For the majority of this match, it’s hard to describe what’s happening as wrestling; it more resembles an MMA fight with pacing. In one of the few observant moments of English commentary during the entire event, Yoshi Tatsu observes several minutes into the match that it has consisted only of kicks, forearms and clotheslines, aptly calling attention to the savage simplicity of the bout. But the no-frils nature of the moves only adds to their sense of power; it’s past the halfway point of the match that Shibata hits the first suplex, a basic maneuver that would be considered warm-up in most matches but here feels as powerful as a finisher because so many minutes have been devoted to straight battery. The crowd groans in unison with suplexes and powerbombs because everyone can see that those on the receiving end are landing on thoroughly weakened bodies. The holds, when they come, don’t look like flashy, for-the-TV-monitors-and-cheap-seats grips of wrestling but the practical grips of true fighting, the kind of moves you use to genuinely snap an arm or choke out an opponent. One of the best spots of the match involves a hold that a prone Shibata locks on a kneeling Ishii, who stands out to turn it into a powerbomb, which Shibata worms his way out of to hyperextend Ishii’s arm and immediately buckle him in pain.

This match is downright unpleasant at times. One extended passage features traded headbutts so hard you can hear the dull thwack echo around the stadium, the kind of ill-advised moves that make you worry for these guys’ health. By the time the action comes to an end it feels like an act of mercy, not for the wrestlers’ sake but the audience’s. It’s a textbook illustration of how the style (and popularity) of MMA can be folded into the structure of wrestling, in which the point is not to knock someone out in under a minute but give people their money’s worth while still going hard. In some respects, this is the match of the night, even if the remainder of the card is so stacked that picking a highlight is impossible. With the sudden overhaul of NJPW talent announced just after Wrestle Kingdom, both Shibata and Ishii prove they are ready to move even higher on the card to fill that vacuum.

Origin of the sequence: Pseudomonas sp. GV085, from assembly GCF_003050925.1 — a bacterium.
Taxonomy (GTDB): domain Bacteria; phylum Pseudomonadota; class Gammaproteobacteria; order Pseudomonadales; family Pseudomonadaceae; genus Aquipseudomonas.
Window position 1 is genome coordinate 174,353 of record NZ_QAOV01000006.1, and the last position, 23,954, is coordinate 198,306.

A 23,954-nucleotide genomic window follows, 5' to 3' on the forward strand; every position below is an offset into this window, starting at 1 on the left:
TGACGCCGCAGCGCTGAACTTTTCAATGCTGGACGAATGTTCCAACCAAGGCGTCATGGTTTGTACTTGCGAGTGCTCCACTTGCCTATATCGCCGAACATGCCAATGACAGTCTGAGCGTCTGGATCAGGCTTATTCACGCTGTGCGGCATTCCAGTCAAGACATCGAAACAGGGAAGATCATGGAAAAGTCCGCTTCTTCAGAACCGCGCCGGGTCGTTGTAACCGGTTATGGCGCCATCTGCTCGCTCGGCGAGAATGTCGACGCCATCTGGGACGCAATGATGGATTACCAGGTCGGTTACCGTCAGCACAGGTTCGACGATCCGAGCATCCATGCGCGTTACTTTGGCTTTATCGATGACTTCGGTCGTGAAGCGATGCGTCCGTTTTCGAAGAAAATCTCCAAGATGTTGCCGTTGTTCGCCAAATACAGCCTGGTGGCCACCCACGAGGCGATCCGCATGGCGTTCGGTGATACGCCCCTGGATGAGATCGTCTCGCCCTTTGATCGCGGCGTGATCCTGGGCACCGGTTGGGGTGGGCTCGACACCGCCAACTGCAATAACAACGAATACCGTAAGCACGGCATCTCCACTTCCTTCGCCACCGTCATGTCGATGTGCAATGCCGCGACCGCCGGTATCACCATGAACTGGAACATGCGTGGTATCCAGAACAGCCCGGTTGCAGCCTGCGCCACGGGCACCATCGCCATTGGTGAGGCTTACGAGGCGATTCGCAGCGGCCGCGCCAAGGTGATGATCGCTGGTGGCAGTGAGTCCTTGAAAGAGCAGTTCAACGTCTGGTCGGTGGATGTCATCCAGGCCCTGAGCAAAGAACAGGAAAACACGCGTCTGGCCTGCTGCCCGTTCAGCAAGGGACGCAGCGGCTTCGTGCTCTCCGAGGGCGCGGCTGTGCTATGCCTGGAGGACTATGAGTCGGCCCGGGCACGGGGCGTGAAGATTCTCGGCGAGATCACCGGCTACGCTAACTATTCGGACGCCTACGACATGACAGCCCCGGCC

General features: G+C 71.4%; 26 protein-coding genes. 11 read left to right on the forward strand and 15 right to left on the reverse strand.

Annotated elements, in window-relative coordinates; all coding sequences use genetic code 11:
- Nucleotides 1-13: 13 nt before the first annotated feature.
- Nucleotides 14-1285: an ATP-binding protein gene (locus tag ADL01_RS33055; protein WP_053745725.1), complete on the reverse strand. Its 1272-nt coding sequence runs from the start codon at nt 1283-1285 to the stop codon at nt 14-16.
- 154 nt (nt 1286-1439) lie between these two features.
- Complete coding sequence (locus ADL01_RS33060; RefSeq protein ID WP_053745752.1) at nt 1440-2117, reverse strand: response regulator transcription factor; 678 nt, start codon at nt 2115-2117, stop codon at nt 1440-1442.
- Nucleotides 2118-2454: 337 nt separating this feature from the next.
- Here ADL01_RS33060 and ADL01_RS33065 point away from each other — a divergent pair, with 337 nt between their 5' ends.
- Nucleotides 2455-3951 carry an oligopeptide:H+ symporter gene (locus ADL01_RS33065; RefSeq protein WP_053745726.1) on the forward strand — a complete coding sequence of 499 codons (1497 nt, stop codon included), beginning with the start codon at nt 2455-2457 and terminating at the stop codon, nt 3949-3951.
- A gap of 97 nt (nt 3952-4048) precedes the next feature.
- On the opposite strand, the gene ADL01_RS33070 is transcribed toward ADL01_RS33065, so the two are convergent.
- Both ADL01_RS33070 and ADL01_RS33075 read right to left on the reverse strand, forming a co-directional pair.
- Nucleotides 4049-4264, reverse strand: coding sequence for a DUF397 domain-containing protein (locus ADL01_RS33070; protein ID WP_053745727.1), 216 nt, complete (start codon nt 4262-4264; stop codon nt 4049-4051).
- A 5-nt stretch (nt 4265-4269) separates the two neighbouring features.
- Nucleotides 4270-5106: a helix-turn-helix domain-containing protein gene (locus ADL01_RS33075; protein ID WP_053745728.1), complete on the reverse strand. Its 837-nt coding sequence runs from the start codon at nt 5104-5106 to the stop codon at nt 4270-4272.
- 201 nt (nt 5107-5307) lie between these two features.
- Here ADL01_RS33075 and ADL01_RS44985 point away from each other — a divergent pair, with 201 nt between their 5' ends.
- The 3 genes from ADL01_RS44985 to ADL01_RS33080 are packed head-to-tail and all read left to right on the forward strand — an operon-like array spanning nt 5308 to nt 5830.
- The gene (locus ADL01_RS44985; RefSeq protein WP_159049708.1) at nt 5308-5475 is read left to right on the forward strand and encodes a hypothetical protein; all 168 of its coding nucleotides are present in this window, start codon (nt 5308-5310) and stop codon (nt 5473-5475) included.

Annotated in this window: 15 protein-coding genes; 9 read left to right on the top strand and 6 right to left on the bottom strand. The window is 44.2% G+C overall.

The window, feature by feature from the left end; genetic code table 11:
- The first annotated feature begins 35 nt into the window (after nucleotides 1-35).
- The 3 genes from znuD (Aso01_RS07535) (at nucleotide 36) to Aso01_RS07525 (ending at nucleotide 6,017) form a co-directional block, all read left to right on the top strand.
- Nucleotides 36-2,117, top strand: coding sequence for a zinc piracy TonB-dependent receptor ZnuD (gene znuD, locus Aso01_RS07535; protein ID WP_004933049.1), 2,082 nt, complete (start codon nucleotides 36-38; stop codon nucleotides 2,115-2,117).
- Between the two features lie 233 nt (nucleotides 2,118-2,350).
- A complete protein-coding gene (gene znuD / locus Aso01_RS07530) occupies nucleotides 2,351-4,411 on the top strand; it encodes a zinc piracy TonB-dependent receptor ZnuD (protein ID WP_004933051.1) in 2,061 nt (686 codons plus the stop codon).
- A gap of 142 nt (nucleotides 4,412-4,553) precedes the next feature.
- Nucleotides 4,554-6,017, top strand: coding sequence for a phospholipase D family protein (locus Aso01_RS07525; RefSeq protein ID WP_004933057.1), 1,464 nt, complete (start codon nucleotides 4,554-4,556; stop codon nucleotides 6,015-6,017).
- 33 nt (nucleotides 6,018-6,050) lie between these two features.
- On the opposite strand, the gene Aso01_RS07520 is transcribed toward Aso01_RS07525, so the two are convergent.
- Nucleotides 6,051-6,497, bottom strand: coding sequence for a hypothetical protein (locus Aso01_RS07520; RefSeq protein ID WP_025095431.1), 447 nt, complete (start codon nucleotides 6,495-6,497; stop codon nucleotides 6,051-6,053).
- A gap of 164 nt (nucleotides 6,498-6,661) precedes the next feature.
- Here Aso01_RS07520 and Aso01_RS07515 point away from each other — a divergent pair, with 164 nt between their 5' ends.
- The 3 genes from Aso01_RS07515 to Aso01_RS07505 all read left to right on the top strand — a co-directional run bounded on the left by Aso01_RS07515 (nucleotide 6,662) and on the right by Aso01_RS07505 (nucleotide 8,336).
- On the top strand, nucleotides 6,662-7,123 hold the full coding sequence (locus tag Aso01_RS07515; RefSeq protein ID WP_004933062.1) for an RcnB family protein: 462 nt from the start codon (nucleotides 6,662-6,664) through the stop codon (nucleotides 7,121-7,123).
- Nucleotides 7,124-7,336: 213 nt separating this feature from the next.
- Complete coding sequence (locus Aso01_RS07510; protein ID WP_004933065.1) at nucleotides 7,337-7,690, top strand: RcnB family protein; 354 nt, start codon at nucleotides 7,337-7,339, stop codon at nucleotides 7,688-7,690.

Shinsuke Nakamura vs. A.J. Styles
Singles Match for the IWGP Intercontinental Championship
Rating: ****3/4

There wasn’t much build for the penultimate event of Wrestle Kingdom, with nothing more to set up two of the best wrestlers in NJPW (and the world) than the simple fact of their immense quality. As such, the intercontinental bout lacks the same narrative strength of Kota Ibushi’s go-for-broke comeback at Wrestle Kingdom 9, wherein months of inactive-roster injury brought out the fire in the challenger, and substituted a feud for a more concise story of one man’s quest for self-elevation. This match is even more basic, a dream match that exists because it for some reason had not happened yet, and that lack of story should hamper the overall impact of the wrestling itself.

But Nakamura and Styles are no ordinary wrestlers, and this dream match had more hype than everything else on the card possibly excepting the main event. And God did it deliver. Last year’s Nakamura showcase roared out of the gate, but here the champ and Styles cool the audience down from the intensity of the previous match, beginning with a series of grips designed to test each other and let the crowd breathe a bit. But even here you can see the in-ring charisma of these two, especially Nakamura, who locks up one wrist but uses his free hand to tease a hold, waving his hand in an out of Styles’s open palm as if playing a game of “I’m not touching you.” Nakamura cites Michael Jackson and Freddie Mercury as stylistic influences for his persona, but his general affectation and aloof, alien charm he most resembles Bowie. This is also true of Bowie’s capacity for trying on different styles and discarding them like old clothes; Nakamura leaps in and out of his opponents’ move-sets and their own characters, best seen here when Styles performs his finger gun shot, prompting Nakamura to mime grabbing the imaginary bullet in mid air and stuffing into his mouth, then dropping Styles to the mat and flashing the Bullet Club leader’s hand salute.